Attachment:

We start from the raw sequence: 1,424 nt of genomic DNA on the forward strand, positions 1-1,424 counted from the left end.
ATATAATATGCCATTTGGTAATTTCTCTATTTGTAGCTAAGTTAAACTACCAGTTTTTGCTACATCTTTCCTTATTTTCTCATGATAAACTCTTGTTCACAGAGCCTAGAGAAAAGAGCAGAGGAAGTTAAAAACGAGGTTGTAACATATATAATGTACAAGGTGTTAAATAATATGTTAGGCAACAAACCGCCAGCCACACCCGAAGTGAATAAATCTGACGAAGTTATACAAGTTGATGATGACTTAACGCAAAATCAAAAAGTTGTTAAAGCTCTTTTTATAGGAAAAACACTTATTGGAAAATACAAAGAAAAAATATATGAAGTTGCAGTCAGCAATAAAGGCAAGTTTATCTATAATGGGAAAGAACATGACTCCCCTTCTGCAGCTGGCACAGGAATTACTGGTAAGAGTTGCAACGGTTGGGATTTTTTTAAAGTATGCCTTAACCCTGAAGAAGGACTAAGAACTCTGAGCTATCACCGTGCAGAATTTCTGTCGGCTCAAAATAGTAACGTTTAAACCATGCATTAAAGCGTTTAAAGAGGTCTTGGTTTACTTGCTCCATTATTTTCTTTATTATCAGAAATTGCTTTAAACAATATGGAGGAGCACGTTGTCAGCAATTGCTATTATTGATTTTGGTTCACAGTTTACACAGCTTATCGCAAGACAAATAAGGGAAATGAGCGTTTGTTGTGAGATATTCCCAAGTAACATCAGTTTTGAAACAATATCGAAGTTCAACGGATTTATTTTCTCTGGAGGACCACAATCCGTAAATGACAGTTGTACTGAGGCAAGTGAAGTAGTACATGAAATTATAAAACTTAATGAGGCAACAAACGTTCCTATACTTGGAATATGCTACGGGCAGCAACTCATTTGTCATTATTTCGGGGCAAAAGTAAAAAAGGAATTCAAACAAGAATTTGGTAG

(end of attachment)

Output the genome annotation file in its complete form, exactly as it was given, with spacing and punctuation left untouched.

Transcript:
We start from the raw sequence: 1,424 nt of genomic DNA on the forward strand, positions 1-1,424 counted from the left end.
ATATAATATGCCATTTGGTAATTTCTCTATTTGTAGCTAAGTTAAACTACCAGTTTTTGCTACATCTTTCCTTATTTTCTCATGATAAACTCTTGTTCACAGAGCCTAGAGAAAAGAGCAGAGGAAGTTAAAAACGAGGTTGTAACATATATAATGTACAAGGTGTTAAATAATATGTTAGGCAACAAACCGCCAGCCACACCCGAAGTGAATAAATCTGACGAAGTTATACAAGTTGATGATGACTTAACGCAAAATCAAAAAGTTGTTAAAGCTCTTTTTATAGGAAAAACACTTATTGGAAAATACAAAGAAAAAATATATGAAGTTGCAGTCAGCAATAAAGGCAAGTTTATCTATAATGGGAAAGAACATGACTCCCCTTCTGCAGCTGGCACAGGAATTACTGGTAAGAGTTGCAACGGTTGGGATTTTTTTAAAGTATGCCTTAACCCTGAAGAAGGACTAAGAACTCTGAGCTATCACCGTGCAGAATTTCTGTCGGCTCAAAATAGTAACGTTTAAACCATGCATTAAAGCGTTTAAAGAGGTCTTGGTTTACTTGCTCCATTATTTTCTTTATTATCAGAAATTGCTTTAAACAATATGGAGGAGCACGTTGTCAGCAATTGCTATTATTGATTTTGGTTCACAGTTTACACAGCTTATCGCAAGACAAATAAGGGAAATGAGCGTTTGTTGTGAGATATTCCCAAGTAACATCAGTTTTGAAACAATATCGAAGTTCAACGGATTTATTTTCTCTGGAGGACCACAATCCGTAAATGACAGTTGTACTGAGGCAAGTGAAGTAGTACATGAAATTATAAAACTTAATGAGGCAACAAACGTTCCTATACTTGGAATATGCTACGGGCAGCAACTCATTTGTCATTATTTCGGGGCAAAAGTAAAAAAGGAATTCAAACAAGAATTTGGTAG